By Dr. Gillian Smith, FAO Representative in Guyana
The latest global economic figures indicate that impact of COVID-19 continues to be extremely sobering. In its recent outlook, ECLAC has noted that by the end of 2020, global trade of goods is expected to contract between 13 and 32%. In our region of Latin America and the Caribbean, a 23% fall in regional exports is predicted, as well as lower commodity prices on world markets. Remittances to the region are expected to continue dropping and most countries will see a contraction in economic growth.
Guyana is the only country that is expected to experience economic growth in 2020 – 44.3%. This is good news but still a very precarious situation. Despite this growth projection, Guyana must be prepared for the external shocks noted above, as well as internal shocks. The country is well placed to do so. However, COVID-19 infections here in Guyana, are rising, with special concern being cases in Regions 8 and 9. At the time of writing, there were 474 cases of COVID-19 recorded in the country; in fact, there were 44 new cases in 24 hours. The socio-economic position of many communities and households are constrained (some severely) and uncertain due to loss or reduction in income-earning activities.
Given the global and regional trends, it will be important to ensure that the country’s economic growth potential is not only realised but that it is also translated to sustainable development, for the benefit of all the people of Guyana. The agriculture and food systems provide an excellent opportunity and sound basis to ensure both food and nutrition security and better livelihoods and economic well-being.
The Food and Agriculture Organization of the United Nations urges countries to undertake a coordinated and integrated response to COVID-19 and its potential impacts on their food systems. The suggested approaches provide guidance for an immediate response to urgent needs, as well as opening up opportunities that can be transformational in shaping and strengthening the emergent food systems that will be relevant for the future. These can be of immense value to safeguarding and more fully developing Guyana’s agriculture. Good nutrition is a goal that Guyana can support by making high quality, nutritious food more available to Guyana, CARICOM and global markets.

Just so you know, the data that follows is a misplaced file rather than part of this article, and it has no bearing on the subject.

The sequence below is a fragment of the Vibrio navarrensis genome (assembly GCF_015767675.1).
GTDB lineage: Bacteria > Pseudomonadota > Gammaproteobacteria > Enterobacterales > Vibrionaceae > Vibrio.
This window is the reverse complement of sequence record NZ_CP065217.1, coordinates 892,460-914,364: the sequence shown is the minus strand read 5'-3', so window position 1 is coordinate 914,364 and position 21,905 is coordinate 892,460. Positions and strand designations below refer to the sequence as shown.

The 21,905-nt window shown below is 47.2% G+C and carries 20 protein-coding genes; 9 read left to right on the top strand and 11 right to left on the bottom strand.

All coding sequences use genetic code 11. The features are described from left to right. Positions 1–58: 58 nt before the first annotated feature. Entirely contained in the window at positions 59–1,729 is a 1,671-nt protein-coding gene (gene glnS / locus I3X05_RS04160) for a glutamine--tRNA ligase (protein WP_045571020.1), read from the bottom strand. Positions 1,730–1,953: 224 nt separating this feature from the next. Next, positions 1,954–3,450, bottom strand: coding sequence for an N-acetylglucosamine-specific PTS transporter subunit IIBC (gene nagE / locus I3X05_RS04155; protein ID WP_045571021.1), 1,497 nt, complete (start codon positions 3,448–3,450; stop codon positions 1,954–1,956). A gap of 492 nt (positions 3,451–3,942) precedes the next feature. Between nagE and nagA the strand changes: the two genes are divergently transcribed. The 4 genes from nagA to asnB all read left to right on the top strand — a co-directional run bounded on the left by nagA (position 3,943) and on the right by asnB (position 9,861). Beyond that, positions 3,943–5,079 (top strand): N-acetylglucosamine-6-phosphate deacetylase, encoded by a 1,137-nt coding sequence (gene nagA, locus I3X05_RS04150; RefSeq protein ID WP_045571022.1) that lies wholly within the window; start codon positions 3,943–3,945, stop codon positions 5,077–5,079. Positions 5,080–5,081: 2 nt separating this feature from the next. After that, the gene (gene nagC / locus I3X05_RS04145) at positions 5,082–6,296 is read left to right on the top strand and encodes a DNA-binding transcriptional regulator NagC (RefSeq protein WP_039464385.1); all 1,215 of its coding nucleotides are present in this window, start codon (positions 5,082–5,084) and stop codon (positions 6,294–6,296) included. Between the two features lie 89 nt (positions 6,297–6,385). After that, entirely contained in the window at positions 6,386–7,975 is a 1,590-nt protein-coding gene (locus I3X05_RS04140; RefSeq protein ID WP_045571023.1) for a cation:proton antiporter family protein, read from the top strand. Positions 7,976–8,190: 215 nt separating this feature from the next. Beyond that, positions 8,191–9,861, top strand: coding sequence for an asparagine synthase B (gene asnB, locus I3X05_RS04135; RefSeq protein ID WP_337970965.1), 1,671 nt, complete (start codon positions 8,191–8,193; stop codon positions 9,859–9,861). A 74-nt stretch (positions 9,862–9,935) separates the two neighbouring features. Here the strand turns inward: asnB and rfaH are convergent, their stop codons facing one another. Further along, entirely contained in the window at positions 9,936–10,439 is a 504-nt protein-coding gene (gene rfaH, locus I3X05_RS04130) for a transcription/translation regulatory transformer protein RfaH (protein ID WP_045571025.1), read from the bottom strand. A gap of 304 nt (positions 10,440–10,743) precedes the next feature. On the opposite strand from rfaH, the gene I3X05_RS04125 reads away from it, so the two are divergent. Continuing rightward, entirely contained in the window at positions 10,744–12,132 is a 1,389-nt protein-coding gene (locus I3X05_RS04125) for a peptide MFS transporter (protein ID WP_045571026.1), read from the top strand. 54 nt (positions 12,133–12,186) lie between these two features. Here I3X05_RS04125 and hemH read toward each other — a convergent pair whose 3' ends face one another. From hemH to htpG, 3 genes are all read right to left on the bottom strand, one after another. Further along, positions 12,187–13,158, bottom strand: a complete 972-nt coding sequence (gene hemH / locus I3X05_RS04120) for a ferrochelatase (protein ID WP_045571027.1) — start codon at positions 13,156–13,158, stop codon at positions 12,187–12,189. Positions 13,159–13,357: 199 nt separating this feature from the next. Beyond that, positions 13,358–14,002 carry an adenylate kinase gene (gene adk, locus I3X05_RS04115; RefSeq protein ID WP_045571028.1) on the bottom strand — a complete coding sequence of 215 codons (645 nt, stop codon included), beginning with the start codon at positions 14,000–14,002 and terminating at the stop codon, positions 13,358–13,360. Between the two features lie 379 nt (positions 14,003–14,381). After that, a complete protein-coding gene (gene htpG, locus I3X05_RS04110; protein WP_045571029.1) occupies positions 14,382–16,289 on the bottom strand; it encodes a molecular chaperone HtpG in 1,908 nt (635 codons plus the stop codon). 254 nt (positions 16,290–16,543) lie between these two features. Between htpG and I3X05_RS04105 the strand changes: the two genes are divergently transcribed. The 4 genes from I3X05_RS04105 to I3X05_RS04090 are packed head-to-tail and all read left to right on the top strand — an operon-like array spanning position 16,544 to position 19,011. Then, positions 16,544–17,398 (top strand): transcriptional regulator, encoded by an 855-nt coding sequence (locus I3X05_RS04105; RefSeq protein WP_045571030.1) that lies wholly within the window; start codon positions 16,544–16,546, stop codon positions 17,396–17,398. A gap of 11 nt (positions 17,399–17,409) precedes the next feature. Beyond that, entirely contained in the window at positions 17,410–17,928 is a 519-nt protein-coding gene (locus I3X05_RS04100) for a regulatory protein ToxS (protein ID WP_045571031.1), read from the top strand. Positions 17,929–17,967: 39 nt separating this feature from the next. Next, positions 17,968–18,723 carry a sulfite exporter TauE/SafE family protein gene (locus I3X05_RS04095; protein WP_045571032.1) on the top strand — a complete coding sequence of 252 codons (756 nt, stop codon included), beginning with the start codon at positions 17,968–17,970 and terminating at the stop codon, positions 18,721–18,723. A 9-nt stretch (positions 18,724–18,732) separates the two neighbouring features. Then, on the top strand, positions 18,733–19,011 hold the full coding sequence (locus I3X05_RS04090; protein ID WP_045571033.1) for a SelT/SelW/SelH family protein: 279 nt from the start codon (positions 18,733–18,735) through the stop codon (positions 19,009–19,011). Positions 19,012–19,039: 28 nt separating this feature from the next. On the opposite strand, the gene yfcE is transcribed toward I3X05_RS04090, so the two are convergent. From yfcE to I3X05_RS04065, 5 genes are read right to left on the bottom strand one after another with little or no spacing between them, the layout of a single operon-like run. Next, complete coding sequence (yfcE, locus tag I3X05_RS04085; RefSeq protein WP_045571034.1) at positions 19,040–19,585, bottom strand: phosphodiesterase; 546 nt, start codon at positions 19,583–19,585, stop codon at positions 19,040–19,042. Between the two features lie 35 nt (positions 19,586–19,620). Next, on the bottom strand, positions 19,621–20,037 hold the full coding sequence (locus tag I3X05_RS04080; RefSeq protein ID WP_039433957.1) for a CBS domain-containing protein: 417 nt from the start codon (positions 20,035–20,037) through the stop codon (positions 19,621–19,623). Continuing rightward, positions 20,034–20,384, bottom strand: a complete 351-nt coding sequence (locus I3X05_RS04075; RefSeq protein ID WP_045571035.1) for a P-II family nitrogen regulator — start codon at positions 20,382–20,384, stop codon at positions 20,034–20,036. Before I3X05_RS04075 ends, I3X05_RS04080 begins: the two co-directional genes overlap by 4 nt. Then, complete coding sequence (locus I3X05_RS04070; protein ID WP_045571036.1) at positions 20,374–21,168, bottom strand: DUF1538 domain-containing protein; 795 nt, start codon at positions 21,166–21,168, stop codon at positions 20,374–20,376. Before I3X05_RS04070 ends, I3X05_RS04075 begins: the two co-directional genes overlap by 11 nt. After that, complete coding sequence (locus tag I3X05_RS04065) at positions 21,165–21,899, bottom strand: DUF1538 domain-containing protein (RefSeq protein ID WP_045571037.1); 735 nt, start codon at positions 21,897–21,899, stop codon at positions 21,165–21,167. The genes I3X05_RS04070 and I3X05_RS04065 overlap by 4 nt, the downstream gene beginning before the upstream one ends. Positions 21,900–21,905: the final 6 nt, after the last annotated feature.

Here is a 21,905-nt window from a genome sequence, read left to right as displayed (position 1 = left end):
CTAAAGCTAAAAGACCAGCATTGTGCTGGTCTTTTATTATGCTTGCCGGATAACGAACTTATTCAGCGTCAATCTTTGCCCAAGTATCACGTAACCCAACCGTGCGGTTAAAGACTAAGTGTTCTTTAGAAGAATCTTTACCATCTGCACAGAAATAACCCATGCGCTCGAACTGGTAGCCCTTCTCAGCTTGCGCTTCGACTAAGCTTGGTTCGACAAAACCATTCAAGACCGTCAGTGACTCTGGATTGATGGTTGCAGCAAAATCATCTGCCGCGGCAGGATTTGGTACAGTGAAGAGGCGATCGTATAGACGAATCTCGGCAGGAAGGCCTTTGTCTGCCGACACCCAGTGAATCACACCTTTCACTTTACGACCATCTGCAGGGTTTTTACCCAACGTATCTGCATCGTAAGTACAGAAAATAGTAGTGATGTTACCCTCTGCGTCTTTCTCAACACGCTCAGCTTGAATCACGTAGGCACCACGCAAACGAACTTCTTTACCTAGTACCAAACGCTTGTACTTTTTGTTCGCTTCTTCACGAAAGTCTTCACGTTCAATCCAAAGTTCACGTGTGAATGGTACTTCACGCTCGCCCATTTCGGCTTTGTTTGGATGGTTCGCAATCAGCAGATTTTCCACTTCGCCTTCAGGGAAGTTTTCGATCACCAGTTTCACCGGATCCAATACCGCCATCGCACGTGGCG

Here are a few matters for consideration.
Increasingly, throughout the Caribbean, more people are slipping below the poverty line as a result of the economic downturn being experienced as a result of COVID-19. Guyana is unlikely to be an exception, despite the economic growth that is projected to take place. A recent survey by CARICOM indicated that in June 2020, increasing numbers of persons reported facing greater challenges in affording food, compared to March. Therefore, even as the health response to the pandemic takes priority at this time, it is imperative that expanding and coordinating social protection initiatives must meet the dietary needs of the most vulnerable in the population. In this context, it is important that the country’s agriculture and farming system provide for a continuous and adequate supply of safe, wholesome food, inclusive of fresh fruit and vegetables, to satisfy the nutritional needs of all. As a related note, the relationship between poor nutrition and increased risk of problems from COVID-19 is well established.
Further, it is critical to support activities that quickly create and strengthen livelihoods and income earning, especially for smaller producers and distributors who anchor their local rural economies and communities. Coordinated public purchase from small producers to public institutions (schools, hospitals, social welfare distribution – hampers, etc) can provide a small but reliable, stable market for farmers while also promoting balanced diets of recipients. Bold thinking is required if agriculture and the local food system are to be resilient to the challenges of COVID-19, and are to respond to the long-term opportunities that may arise. Global and local food markets will be looking for more nutrition-sensitive, healthy foods.
Guyana is in the enviable position of having the right combination of resources that can truly create sustainable agriculture and food systems development.
The 2020 State of Food Security and Nutrition in the World Report encourages the global transformation of food systems towards affordable, healthy diets. This is the future of food systems which recognizes policies and incentives that promote nutrition sensitive investment, enhanced efficiencies across food supply chains, realignment of international and internal trade and marketing and re-orients consumer behaviour to more healthy, socially inclusive and environmentally friendly consumption patterns. This is where the agriculture market opportunities will be found, locally and regionally. Much hard work lies ahead, but the investment will yield a stream of benefits. A dynamic, efficient and sustainable food system leads to a healthy, productive population, who constitute the foundation of a progressive, resilient country. Food and nutrition security is fundamental to sustainable development. It is an achievable goal worth pursuing in the long-term interest of a resilient, cohesive and prosperous Guyana.